A Taste for Death
P. D. James
First published in the UK 1986, Faber and Faber
This edition Penguin Books in association with Faber, 2005
Source: British Red Cross, Wymondham
The story opens alongside a canal towpath in Paddington, near St Matthew’s Church. A spinster of the parish, Emily Wharton, is one her way to St Matthew’s to arrange the flowers, accompanied by Darren Wilkes. Darren is a local boy who has attached himself to Emily for company. She knows little about his home life but suspects he is neglected and starved of adult company. She is starved of company herself, and quite enjoys him tagging along while she goes about her chores. When this odd couple walk into the grubby vestry of the church, they are confronted with two dead bodies, throats slashed with a cut-throat razor. In the shock, it is Darren who keeps his head and goes to fetch Father Barnes.
The priest identifies the bodies are those of Harry Mack, a local tramp, and Sir Paul Berowne, a politician. So ends chapter one. And, at the end of chapter one, I ran slap-bang into the first issue I have with this book:
1. The strikingly odd formality of everybody in it. Here’s how the priest Father Barnes identifies the dead politician:
‘The other is Paul Berowne, Sir Paul Berowne. He is – he was – a Minister of the Crown’
This is simply not how people speak about corpses. Not in the books I’ve read, anyway. And it’s not just the priest. All of the main characters speak as though they have a copy-editor standing behind them with a red pen levelled at their heads.
Then in chapter two, I discovered my second quibble:
2. It’s immediately clear that Harry Mack was murdered, while there is some doubt about Paul Berowne. However, Berowne gets 99% of the police’s attention. Nobody interviews Harry’s acquaintances; nobody painstakingly reconstructs his last day on earth; nobody asks the local homeless population for alibis.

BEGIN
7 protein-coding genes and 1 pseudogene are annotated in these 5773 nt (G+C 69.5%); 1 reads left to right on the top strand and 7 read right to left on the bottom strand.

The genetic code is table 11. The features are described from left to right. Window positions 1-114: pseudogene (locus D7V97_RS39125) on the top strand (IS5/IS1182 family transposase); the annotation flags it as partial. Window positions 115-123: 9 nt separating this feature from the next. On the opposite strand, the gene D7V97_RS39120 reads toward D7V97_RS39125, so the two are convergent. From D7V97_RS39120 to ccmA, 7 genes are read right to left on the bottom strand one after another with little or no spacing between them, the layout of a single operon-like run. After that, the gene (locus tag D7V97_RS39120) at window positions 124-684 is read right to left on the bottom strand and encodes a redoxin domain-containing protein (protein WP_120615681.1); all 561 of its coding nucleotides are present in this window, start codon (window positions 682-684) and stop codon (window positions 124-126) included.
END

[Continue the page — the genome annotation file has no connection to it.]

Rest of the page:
Instead, Dalgliesh is straight off to the spacious, John Soane-designed home of Berowne, interviewing his relatives and servants in descending order of importance. The mother, Lady Ursula Berowne, is a throwback to Downton Abbey, who has been bossing people around since 1914. His wife, Lady Barbara, is a shallow society beauty who doesn’t really fit in. Then there are Mattie, the troubled daughter of a murderer whom Berowne failed to save from imprisonment, who works as a housekeeper, and finally the chauffeur Halliwell. Also in the ring of suspects: the victim’s mistress, Barbara Berowne’s gynaecologist lover, a radical daughter and her firebrand boyfriend, and a fey ne’er-do-well of a brother-in-law.
During the interviews Dalgliesh offers the murder of Harry Mack up as a verbal slap in the face for Lady Ursula:
‘Is there anything else, Commander? If there is, and it isn’t urgent, perhaps it could wait until you are sure that you are, in fact, investigating murder.’
‘We know that already, Lady Ursula. Harry Mack was murdered.’
Oh yeah? Send someone to find his next of kin then.
I think it would be unfair to accuse James of class-based snobbery. Cultural snobbery is probably close to the truth. This is a world where no room is complete without a watercolour or something executed in oils (even if they have to paint it themselves) or at the very least a modern first. And where everybody not only knows that Adam Dalgliesh is a poet, but is aware that he hasn’t published for a while. I know this is fiction, but a widespread awareness of contemporary poetry seems to be pushing the envelope a little.